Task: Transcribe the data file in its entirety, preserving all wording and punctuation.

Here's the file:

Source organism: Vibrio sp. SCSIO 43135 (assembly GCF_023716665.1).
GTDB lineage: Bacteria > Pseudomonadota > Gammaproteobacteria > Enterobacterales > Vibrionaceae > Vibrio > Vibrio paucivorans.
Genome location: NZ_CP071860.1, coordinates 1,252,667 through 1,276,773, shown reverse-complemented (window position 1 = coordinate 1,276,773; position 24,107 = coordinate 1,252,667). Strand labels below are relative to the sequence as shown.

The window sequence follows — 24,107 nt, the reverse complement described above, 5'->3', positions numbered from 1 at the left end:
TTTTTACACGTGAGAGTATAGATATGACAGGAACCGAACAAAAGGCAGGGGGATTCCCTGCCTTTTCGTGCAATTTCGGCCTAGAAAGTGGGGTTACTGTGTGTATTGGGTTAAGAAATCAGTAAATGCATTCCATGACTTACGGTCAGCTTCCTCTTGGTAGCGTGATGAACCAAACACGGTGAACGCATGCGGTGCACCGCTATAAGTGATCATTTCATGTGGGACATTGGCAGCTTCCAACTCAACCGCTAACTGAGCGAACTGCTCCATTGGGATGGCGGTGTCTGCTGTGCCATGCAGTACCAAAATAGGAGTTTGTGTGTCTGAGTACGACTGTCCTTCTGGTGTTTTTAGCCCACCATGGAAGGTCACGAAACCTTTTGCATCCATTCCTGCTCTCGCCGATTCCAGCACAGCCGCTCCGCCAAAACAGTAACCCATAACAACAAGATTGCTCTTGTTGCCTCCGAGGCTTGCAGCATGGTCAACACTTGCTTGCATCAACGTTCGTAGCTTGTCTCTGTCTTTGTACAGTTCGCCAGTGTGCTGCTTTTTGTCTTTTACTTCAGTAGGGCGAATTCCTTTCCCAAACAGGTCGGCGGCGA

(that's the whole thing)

Source organism: Vibrio sp. SCSIO 43135 (assembly GCF_023716665.1).
GTDB lineage: Bacteria > Pseudomonadota > Gammaproteobacteria > Enterobacterales > Vibrionaceae > Vibrio > Vibrio paucivorans.
Genome location: NZ_CP071860.1, coordinates 1,252,667 through 1,276,773, shown reverse-complemented (window position 1 = coordinate 1,276,773; position 24,107 = coordinate 1,252,667). Strand labels below are relative to the sequence as shown.

The window sequence follows — 24,107 nt, the reverse complement described above, 5'->3', positions numbered from 1 at the left end:
TTTTTACACGTGAGAGTATAGATATGACAGGAACCGAACAAAAGGCAGGGGGATTCCCTGCCTTTTCGTGCAATTTCGGCCTAGAAAGTGGGGTTACTGTGTGTATTGGGTTAAGAAATCAGTAAATGCATTCCATGACTTACGGTCAGCTTCCTCTTGGTAGCGTGATGAACCAAACACGGTGAACGCATGCGGTGCACCGCTATAAGTGATCATTTCATGTGGGACATTGGCAGCTTCCAACTCAACCGCTAACTGAGCGAACTGCTCCATTGGGATGGCGGTGTCTGCTGTGCCATGCAGTACCAAAATAGGAGTTTGTGTGTCTGAGTACGACTGTCCTTCTGGTGTTTTTAGCCCACCATGGAAGGTCACGAAACCTTTTGCATCCATTCCTGCTCTCGCCGATTCCAGCACAGCCGCTCCGCCAAAACAGTAACCCATAACAACAAGATTGCTCTTGTTGCCTCCGAGGCTTGCAGCATGGTCAACACTTGCTTGCATCAACGTTCGTAGCTTGTCTCTGTCTTTGTACAGTTCGCCAGTGTGCTGCTTTTTGTCTTTTACTTCAGTAGGGCGAATTCCTTTCCCAAACAGGTCGGCGGCGA